The 'Worry Stones' I Carry With Each Brain Surgery


Yesterday was a hard and awful day. It was the worst day, if you ask me. Well at least it got off to almost the worst of possible starts.

To be fair, it never promised to be a good day in the first place. When you start your day with a new medication, a bruised banana, a hastily gulped half cup of coffee, and an 8-a.m. visit to the neurologist, where you’re forced to think about the intricacies of your life and your health and specifically, the health of your brain… well, not really optimal conditions for an easy, breezy day.

Do you ever have those days where you are acutely aware of your mortality? Where you think to yourself, This is it. This is the news I’ve been waiting for. My expiration date is almost here. What will it feel like? Will it hurt? Will I be OK? What will happen to my kids?

These were my sad and terrible thoughts yesterday morning.

Having been faced with my mortality several times over in this brief lifetime, I would say the feeling is familiar, at least, but never comfortable. Never known and never sought after. The idea doesn’t terrify me anymore. I can look at my mortality from a distance, detached, almost through a deep, persistent fog. That is my diagnosis. I have brain bleeds. Damn, this is hard. Been here before. Huh, I wonder if the next brain surgery will be as scary since I’ve already done it? Will I heal faster? Should I be less scared because I know how this ends already? Or should I be more scared because I know what the healing process entails? I know just exactly how long and enduring the process of recovery is and how my friends still remind me: “Are you ever going to stop referring to your brain surgery? It’s like you have two ways of quantifying time: before your surgery and after your surgery.”

Is there any other way to quantify time? My first frontal lobe craniotomy, to resect a cavernous angioma with multiple hemorrhages, occurred less than 10 months ago. That’s not even one year ago.

Some of my friends, first-time mothers of young toddlers, still count the ages of their toddlers in months until the child is 3 years old. That’s 36  months! Documented months with pictures and everything.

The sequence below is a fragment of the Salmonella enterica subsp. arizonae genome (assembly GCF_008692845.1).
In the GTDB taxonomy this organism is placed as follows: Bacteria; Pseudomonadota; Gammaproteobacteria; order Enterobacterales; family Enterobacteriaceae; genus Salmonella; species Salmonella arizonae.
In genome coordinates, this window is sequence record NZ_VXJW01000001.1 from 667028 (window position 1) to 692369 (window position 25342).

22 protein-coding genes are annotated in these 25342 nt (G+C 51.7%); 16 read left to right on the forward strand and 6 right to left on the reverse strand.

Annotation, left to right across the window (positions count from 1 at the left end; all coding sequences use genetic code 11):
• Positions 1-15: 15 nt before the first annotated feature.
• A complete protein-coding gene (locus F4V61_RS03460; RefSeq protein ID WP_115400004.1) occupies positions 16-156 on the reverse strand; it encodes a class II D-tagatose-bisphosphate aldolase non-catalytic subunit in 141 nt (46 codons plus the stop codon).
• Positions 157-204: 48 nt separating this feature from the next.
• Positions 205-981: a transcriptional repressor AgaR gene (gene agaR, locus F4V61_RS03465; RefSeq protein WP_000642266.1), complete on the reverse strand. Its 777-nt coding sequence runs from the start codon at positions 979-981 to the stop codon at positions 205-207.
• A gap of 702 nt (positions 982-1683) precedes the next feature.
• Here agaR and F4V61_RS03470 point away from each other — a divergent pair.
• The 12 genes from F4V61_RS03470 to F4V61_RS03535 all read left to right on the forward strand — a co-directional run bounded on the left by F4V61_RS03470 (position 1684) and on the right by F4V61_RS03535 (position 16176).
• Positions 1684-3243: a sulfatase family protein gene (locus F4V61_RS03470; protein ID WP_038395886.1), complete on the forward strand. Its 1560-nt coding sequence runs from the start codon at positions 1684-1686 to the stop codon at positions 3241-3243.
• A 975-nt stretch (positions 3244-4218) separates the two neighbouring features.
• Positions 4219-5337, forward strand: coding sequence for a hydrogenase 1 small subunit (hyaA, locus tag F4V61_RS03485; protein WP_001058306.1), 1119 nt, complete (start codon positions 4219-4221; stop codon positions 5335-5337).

Am I still allowed to count this earth-shattering, life-changing event, after 10 months? Twelve months? What about 36?

Ten months is barely enough time to grow a new garden, let alone knit together a new skull.

I still notice the screws in my forehead from my springtime craniotomy. Daily. I see the scar above my eyebrow every time I look into a mirror. “I barely notice your scar,” my friends will say to me. When I look into the mirror, it’s all I see. I rub the scar as a sort of angry talisman when I’m nervous, and my fingers search to find the tiny screws in my skull, an unwanted constellation along my forehead. Like a worry stone, these almost microscopic screws, only these worry stones never leave my pocket.

I carry the stones inside of me. Always.

And I wonder, as I bring this up yet again and even as I write these words today: are there unspoken friendship standards, normalcy standards, of how long we are allowed to talk about our catastrophic health conditions? A sort of rule book, a book of manners, a code of conduct for the things that make us uncomfortable and the things that we can’t pray away? “You seem fine,” I hear a lot. I hear that all the time. Too much. Is it supposed to be a compliment? I’m not sure. Because you see, I’m not fine, not all healed, and not the same. Most days I make my peace with my residual deficits and the fear, after almost 10 grueling months. And some days, I miss the version of myself I perceive used to exist before surgery.